Different Cultures, Different Customs
- Friday, 05 January 2018
Dr Simon Lee takes us on a 'whistle stop tour' looking at the diversity of hunting styles and customs around the globe.
(Above: Bushmen of the Kalahari)
This past festive season, like so many before, seemingly started just after Halloween, and for most, culminated in a feast of a so called 'traditional' yet in fact introduced species, the transatlantic turkey!
Add to this the crescendo of retail consumerism, and surely, at no other time of the year are we less connected to our environment and led yet further astray by the detachment of modern life.
Personally, as a hunter and lifelong game enthusiast, I feel more connected than most to the environment and can't imagine the Christmas spread without some healthy venison or delicious pheasant, possibly with some smoked boar ham…don’t get me started, this helps me stay connected. Indeed, throughout most of the world, hunting is clearly a means by which people remain in tune with the natural world and in some parts of the world the attachment to the natural environment is greater than in others.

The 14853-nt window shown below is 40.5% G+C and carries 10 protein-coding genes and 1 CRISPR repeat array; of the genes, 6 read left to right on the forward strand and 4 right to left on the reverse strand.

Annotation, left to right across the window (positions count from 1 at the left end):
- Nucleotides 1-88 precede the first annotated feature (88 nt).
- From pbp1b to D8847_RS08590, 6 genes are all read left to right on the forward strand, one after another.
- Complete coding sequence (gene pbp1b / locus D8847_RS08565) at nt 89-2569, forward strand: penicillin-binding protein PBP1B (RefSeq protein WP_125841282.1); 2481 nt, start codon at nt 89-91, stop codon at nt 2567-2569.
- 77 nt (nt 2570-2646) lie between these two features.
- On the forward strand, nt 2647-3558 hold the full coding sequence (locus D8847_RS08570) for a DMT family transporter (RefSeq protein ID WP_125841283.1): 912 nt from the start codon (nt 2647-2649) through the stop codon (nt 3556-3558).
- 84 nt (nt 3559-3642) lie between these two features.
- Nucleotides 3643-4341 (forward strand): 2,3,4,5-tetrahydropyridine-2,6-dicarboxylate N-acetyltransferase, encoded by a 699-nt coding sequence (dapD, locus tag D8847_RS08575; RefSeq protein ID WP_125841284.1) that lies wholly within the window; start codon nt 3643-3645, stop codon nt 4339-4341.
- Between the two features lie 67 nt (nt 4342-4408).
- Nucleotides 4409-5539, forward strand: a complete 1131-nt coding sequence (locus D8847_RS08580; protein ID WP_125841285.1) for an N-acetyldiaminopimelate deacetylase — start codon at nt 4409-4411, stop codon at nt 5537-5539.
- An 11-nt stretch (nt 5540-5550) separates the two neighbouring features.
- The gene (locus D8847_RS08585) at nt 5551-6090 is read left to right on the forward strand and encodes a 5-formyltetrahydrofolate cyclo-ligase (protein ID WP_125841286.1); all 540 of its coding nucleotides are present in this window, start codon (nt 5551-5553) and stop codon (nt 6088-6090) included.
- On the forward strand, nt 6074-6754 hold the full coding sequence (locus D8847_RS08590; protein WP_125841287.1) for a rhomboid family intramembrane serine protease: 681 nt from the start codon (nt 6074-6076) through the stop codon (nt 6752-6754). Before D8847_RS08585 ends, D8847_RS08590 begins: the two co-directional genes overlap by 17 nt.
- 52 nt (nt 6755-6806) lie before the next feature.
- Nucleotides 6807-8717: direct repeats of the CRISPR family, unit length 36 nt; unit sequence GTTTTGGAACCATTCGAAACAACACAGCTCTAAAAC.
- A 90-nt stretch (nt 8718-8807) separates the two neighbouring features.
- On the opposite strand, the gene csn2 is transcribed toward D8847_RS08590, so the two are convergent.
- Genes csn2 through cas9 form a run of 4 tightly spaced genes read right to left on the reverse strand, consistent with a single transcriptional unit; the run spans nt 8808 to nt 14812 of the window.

(Above: The Sami People of Lapland)
So how is it done elsewhere? Let us take a look firstly at the cradle of mankind, Africa, one of the few places left on the planet where primitive life is still possible and goes on unchanged despite the technological advances of the world around it.
A rare and shrinking people, the bushmen of the Kalahari are genetically and socially unique among the peoples of Africa. Subsisting mostly on hunting and gathering as their prime focus for survival, their relationship with their environment couldn't be closer or more precarious.
Hunting for small game and birds with mostly bow and arrow and occasionally trapping, a close quarters encounter with their quarry usually consists of a lengthy stalk before a decisive arrow, enhanced by a toxin derived from a specific beetle larva, is loosed.
This stalk is conducted in complete silence by an adult with a following of helpers and apprentices through the bush and can take days at a time, the slightest spoor being meticulously followed and analysed.
The natural poison Diamphotoxin has a slow sedative effect and after some time the beast will fall, at which point the hunt is over. Beast doomed, a message/prayer of thanks to the animal for laying down it's life that others might live is given in reverent hush, with the names of those who will benefit recited in full, with detail of what part will go to whom and for what purpose.